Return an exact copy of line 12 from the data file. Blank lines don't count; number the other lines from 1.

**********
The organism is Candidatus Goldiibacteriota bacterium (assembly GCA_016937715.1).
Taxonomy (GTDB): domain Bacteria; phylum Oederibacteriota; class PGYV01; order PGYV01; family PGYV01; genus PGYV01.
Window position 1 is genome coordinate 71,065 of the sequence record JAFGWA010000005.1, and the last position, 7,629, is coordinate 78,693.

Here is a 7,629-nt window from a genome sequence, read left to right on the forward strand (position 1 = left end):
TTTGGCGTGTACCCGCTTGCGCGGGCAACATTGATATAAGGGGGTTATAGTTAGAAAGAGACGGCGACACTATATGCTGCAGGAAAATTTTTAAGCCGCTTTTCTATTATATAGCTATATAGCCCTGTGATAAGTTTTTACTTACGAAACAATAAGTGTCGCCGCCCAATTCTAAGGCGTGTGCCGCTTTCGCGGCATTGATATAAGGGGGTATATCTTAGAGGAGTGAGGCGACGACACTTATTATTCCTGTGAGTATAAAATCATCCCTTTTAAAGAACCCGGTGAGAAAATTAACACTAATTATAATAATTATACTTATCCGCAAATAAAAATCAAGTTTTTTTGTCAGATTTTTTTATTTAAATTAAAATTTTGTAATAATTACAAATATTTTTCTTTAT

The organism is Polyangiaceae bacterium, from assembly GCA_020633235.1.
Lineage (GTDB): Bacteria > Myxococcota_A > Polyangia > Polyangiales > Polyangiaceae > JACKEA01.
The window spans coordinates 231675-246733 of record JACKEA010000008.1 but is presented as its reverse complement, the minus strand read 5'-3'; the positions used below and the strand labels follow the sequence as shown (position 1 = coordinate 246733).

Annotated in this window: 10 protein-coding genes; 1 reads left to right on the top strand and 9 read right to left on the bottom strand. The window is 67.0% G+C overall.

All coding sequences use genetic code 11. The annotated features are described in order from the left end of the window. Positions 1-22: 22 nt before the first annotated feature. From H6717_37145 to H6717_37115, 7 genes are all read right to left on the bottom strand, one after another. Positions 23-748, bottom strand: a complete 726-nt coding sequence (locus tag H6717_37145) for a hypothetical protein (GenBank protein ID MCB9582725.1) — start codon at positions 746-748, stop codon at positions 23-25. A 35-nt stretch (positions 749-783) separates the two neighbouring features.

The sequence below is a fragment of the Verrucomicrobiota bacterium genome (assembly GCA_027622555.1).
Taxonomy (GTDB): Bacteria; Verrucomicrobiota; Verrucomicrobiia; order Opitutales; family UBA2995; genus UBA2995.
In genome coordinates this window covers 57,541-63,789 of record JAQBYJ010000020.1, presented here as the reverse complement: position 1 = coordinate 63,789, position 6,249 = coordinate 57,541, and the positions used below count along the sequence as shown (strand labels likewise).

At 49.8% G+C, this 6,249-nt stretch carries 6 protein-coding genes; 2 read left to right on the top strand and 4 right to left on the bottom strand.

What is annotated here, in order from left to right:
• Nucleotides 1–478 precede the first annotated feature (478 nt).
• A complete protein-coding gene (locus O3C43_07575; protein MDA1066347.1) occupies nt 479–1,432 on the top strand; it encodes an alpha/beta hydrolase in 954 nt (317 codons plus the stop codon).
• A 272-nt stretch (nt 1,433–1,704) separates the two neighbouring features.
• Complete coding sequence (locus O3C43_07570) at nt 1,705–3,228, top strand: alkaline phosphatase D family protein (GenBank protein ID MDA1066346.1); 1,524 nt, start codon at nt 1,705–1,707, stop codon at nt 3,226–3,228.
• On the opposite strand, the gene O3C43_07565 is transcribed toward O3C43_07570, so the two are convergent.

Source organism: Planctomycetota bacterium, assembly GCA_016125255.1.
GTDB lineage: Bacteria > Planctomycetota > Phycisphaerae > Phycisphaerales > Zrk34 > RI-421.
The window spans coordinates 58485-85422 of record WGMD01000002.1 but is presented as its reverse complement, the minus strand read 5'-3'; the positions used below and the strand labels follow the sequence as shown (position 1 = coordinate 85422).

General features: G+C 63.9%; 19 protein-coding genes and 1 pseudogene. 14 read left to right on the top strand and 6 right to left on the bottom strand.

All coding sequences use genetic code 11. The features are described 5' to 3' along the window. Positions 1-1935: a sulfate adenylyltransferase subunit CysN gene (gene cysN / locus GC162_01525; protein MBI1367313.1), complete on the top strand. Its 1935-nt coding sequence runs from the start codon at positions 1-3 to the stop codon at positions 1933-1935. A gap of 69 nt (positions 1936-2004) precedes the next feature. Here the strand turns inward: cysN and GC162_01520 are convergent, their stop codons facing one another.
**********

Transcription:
Taxonomy (GTDB): Bacteria; Verrucomicrobiota; Verrucomicrobiia; order Opitutales; family UBA2995; genus UBA2995.